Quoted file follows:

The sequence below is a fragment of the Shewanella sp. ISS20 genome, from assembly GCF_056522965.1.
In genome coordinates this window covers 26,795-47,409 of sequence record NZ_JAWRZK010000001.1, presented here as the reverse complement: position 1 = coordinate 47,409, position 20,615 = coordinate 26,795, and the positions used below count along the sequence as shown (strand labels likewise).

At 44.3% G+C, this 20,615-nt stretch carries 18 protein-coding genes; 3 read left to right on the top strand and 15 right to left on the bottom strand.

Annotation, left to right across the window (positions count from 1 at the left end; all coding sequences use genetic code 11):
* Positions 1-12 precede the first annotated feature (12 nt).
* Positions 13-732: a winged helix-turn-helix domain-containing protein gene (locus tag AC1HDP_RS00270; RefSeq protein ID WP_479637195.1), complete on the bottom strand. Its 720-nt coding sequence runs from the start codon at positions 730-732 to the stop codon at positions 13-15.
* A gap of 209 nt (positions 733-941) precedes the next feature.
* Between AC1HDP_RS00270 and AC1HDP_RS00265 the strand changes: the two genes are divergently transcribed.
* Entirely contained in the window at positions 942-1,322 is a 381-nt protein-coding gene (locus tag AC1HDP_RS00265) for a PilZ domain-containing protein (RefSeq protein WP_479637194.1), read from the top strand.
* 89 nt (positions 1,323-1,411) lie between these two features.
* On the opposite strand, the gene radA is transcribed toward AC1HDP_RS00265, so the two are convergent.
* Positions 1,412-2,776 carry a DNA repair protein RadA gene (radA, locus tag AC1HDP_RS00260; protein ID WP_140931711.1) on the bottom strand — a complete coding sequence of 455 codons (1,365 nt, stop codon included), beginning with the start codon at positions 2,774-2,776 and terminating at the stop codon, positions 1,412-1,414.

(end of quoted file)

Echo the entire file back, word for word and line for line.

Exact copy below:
The sequence below is a fragment of the Shewanella sp. ISS20 genome, from assembly GCF_056522965.1.
In genome coordinates this window covers 26,795-47,409 of sequence record NZ_JAWRZK010000001.1, presented here as the reverse complement: position 1 = coordinate 47,409, position 20,615 = coordinate 26,795, and the positions used below count along the sequence as shown (strand labels likewise).

At 44.3% G+C, this 20,615-nt stretch carries 18 protein-coding genes; 3 read left to right on the top strand and 15 right to left on the bottom strand.

Annotation, left to right across the window (positions count from 1 at the left end; all coding sequences use genetic code 11):
* Positions 1-12 precede the first annotated feature (12 nt).
* Positions 13-732: a winged helix-turn-helix domain-containing protein gene (locus tag AC1HDP_RS00270; RefSeq protein ID WP_479637195.1), complete on the bottom strand. Its 720-nt coding sequence runs from the start codon at positions 730-732 to the stop codon at positions 13-15.
* A gap of 209 nt (positions 733-941) precedes the next feature.
* Between AC1HDP_RS00270 and AC1HDP_RS00265 the strand changes: the two genes are divergently transcribed.
* Entirely contained in the window at positions 942-1,322 is a 381-nt protein-coding gene (locus tag AC1HDP_RS00265) for a PilZ domain-containing protein (RefSeq protein WP_479637194.1), read from the top strand.
* 89 nt (positions 1,323-1,411) lie between these two features.
* On the opposite strand, the gene radA is transcribed toward AC1HDP_RS00265, so the two are convergent.
* Positions 1,412-2,776 carry a DNA repair protein RadA gene (radA, locus tag AC1HDP_RS00260; protein ID WP_140931711.1) on the bottom strand — a complete coding sequence of 455 codons (1,365 nt, stop codon included), beginning with the start codon at positions 2,774-2,776 and terminating at the stop codon, positions 1,412-1,414.